Example resistance bands, easily found on Amazon or anywhere workout equipment can be purchased.
Whether you're rehabilitating a specific muscle group or just want to get more out of your workout, don't overlook the humble resistance band.
Resistance bands are an extremely common piece of equipment that you can find in most gyms, but many people are unsure of what to do with them.
Just like the weights around the gym, resistance bands come in all different sizes and intensities to suit you and your training.
Resistance bands are great for people in all stages of their training needs.
They can be great for beginners learning how to move, people recovering from injuries, elite athletes needing help engaging certain muscles or simply people wanting an extra burn.
Read on to learn some of the top benefits and practical applications of resistance bands.
Resistance Bands for Rehabilitation
A lot of clients still in the rehabilitation phase of their training can benefit from using...
Enjoy a beautiful fall day in Lakes Park, Fort Myers, Florida - where I've run with many from our beautiful GearedUp family. Photo courtesy of Charly Caldwell II.
Sometimes life is just plain busy.
Some people work long hours while others do shift work or travel often.
Regardless of your situation, your health and fitness training don’t need to suffer, nor should they.
As one who has the tendency to work more than I probably should, I know how hard it can get to find the energy for a workout, never mind the time to get outside and go for a ride or a run.
However, I always find time.
With the proper intention, anything is possible.
Be purposeful with each practice
Often we see people who want to do it all – golf, tennis, bike, run, yoga, weight train – and with the inability to fit everything in, they end up doing nothing. Instead of trying to do everything, focus your attention on your goals and purposefully spend the time you do have directed at...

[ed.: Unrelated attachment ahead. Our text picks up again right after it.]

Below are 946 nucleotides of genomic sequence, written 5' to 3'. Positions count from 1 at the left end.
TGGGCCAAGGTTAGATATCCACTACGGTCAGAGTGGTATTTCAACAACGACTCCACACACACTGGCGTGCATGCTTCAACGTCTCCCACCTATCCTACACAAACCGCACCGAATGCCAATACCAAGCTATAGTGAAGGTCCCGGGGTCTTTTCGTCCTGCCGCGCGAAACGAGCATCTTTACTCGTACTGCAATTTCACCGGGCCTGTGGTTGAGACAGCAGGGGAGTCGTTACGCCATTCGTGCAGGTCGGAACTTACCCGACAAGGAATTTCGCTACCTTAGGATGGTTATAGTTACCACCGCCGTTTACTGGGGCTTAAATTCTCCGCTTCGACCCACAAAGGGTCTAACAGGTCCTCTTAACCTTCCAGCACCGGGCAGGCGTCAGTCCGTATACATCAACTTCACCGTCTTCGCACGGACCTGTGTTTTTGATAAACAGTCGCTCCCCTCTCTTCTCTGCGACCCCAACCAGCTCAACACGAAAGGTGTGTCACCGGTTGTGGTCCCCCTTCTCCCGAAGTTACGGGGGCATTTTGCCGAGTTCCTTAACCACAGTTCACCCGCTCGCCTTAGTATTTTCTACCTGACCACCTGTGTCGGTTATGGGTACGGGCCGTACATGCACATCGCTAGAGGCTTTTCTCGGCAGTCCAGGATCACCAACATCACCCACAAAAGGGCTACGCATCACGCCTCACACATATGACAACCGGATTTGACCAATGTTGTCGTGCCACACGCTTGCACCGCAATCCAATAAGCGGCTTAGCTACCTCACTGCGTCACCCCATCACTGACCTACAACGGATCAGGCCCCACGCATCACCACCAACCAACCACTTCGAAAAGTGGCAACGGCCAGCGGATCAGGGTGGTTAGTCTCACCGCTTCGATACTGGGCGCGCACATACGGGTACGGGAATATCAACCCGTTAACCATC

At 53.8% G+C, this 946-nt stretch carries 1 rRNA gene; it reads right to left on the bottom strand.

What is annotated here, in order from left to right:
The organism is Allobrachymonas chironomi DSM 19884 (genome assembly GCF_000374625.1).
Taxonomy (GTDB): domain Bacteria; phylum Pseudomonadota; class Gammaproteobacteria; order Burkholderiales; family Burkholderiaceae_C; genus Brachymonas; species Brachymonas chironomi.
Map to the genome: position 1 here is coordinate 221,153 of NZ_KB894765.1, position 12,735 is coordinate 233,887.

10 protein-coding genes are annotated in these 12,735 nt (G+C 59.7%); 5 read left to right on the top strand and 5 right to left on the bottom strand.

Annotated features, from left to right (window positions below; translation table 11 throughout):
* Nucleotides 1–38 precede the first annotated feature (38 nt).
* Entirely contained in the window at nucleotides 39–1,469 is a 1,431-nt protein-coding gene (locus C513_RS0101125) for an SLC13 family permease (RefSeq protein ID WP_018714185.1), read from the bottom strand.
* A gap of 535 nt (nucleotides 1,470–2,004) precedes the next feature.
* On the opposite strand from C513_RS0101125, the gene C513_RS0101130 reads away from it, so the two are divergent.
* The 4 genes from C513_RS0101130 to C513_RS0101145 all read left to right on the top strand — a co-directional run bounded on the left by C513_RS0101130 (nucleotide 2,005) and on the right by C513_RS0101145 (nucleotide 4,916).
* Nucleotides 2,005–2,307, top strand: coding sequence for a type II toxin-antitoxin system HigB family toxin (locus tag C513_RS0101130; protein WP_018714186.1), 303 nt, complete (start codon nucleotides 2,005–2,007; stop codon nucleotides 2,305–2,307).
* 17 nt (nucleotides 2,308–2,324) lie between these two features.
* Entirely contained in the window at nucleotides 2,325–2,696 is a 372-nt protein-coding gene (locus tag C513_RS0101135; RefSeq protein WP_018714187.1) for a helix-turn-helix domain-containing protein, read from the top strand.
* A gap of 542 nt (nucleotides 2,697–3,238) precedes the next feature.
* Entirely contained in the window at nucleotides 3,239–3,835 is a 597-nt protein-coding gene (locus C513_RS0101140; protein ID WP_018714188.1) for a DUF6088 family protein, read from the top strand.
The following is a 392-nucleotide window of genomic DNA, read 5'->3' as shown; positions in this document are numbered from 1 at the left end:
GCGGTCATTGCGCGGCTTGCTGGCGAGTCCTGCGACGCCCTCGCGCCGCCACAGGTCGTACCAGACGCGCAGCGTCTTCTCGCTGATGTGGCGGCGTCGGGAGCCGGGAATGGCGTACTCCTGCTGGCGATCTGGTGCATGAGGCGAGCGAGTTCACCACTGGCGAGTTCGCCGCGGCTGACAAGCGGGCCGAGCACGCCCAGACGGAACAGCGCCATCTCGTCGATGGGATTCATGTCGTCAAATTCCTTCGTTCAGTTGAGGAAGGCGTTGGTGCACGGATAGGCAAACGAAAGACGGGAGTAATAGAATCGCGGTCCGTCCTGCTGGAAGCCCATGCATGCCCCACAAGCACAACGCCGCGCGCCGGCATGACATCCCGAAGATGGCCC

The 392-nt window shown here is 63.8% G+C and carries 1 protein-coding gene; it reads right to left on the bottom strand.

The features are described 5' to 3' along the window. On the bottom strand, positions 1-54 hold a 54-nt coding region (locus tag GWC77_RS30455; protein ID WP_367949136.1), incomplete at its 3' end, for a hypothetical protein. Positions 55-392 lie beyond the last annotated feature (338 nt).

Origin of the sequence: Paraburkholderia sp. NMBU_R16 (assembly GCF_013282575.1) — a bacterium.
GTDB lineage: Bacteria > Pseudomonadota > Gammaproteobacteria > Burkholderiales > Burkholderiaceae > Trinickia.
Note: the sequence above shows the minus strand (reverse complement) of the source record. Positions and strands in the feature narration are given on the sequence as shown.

Join us for a beautiful fall morning run in gorgeous Fort Myers, Florida...
Regardless the kind of exercise or activity you do, you will always require some sort of energy to complete the task at hand.
Without our metabolic processes’ we would not be able to convert the food we eat into usable fuel.
Around 60% of the energy we get from our food is used for keeping the body alive and its organs working correctly. The other 40% can be used for walking, exercise and other daily activities.
If the energy does not get used, a big part of it will be stored in the body as fat.
Extensive dieting reduces our metabolic rate, cuts down your energy levels and is not the best way to lose weight.
Exercise can help to increase your resting metabolic rate, meaning you’ll start to burn more calories even while your body is in its resting mode.
High intensity exercise or vigorous resistance training can cause you to burn calories for hours after the training has been completed.
On a recent run, several athletes complained of acute tightness in their chests which I speculated was partly pollen induced and an increase in humidity.
However, upon further examination, I noticed they were breathing very shallowly and part of their weakness was due to good ole laziness of the respiratory muscles.
Correct breathing techniques can help improve performance, delay the perception of fatigue and reduce recovery time … but it takes work.
Research has shown that inefficient breathing and respiratory muscle weakness can lead to a low tolerance of exercise and a misconception of fatigue.
Unfortunately, this misreading of fatigue often leads to prematurely quitting a training session or exercise set and ultimately prevents individuals from breaking plateaus and reaching their goals.
Correct breathing occurs when the volume and rate of oxygen uptake matches the muscle tension for a given activity level.
This means that as intensity or duration of activity increases,...